The Magnificent Ambersons is the epic story of an American family’s traumatic tumble from the dizzying heights of fame and fortune. A dynasty spanning three generations, the Ambersons’ pre-eminence as society’s elite is threatened–not only by a hungry new breed of industrial entrepreneurs–but from its own arrogance and greed. At the center of the story is George Amberson Minafer, the pampered but pitiful, scion of the clan upon whose shoulders the fate of the family fortune will be won…or lost.
At once an exciting chronicle of a family’s rise to fortune and its tortured downfall, it is also a fascinating portrait of the forces that shaped American society.
I wasn’t very interested in this book at the beginning. Though it follows three generations of the Amberson family, after a short setup explaining the history of the Amberson family in town, it jumps right into the story of George Amberson Minafer, grandson of Major Amberson, spoiled rotten to the core, doted on by his mother, and with endless wealth and family influence in the town. I wasn’t terribly interested in reading a whole book about a spoiled wealthy kid running amok in town, but what kept me interested from the beginning, was the continued mention that the townspeople were just waiting for George Amberson Minafer to “get his come-uppance,” and I have to admit, I wanted to stick it out and see it happen myself.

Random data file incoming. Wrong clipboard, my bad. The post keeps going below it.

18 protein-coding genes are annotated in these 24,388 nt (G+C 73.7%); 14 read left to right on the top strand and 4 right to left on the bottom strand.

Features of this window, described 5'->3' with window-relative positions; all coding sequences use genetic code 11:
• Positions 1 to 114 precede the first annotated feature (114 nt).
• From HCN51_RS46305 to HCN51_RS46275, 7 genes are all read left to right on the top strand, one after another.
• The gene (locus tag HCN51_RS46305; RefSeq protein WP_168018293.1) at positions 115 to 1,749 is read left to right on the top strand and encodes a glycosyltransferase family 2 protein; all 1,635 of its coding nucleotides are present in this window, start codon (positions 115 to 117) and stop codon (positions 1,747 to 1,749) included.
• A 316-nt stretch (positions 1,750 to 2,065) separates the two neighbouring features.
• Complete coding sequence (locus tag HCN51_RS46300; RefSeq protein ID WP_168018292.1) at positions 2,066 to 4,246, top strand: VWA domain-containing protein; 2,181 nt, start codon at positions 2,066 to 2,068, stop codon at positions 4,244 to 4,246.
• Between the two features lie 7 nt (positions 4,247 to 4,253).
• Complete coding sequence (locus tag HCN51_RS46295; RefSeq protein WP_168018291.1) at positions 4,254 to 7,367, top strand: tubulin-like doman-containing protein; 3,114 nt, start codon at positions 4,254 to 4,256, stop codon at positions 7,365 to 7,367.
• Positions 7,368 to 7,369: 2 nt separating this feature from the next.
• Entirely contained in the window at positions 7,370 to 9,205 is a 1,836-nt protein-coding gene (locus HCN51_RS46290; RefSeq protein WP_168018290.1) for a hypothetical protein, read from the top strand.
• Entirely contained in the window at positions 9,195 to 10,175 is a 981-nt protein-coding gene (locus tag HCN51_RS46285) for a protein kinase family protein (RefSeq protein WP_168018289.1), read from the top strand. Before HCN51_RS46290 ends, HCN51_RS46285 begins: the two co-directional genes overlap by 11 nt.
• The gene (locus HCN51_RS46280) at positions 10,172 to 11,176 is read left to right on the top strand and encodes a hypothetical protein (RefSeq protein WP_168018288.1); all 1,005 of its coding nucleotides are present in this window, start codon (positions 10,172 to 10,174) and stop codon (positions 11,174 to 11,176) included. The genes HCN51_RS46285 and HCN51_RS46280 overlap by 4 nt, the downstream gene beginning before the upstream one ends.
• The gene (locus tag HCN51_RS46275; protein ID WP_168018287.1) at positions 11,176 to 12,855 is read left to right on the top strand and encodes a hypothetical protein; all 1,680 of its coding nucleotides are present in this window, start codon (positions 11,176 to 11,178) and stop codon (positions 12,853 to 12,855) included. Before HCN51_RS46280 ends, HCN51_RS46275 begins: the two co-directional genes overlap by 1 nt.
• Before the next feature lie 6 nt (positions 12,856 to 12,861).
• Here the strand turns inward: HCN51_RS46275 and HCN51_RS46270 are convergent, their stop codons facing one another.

But the story soon grew into something more than that. It charts the introduction of the automobile and industry into the town, and the rapid and dirty growth of the city because of it, a growth that threatens the fame and fortune the Amberson family once held in town. At the center of this growth is Eugene Morgan, automobile entrepreneur, and his daughter Lucy. Eugene was once a suitor of Minafer’s mother, Isabelle, and Minafer soon becomes suitor to Lucy. But what follows isn’t merely a love story; it’s an inspection and commentary on the changing face of industrial America.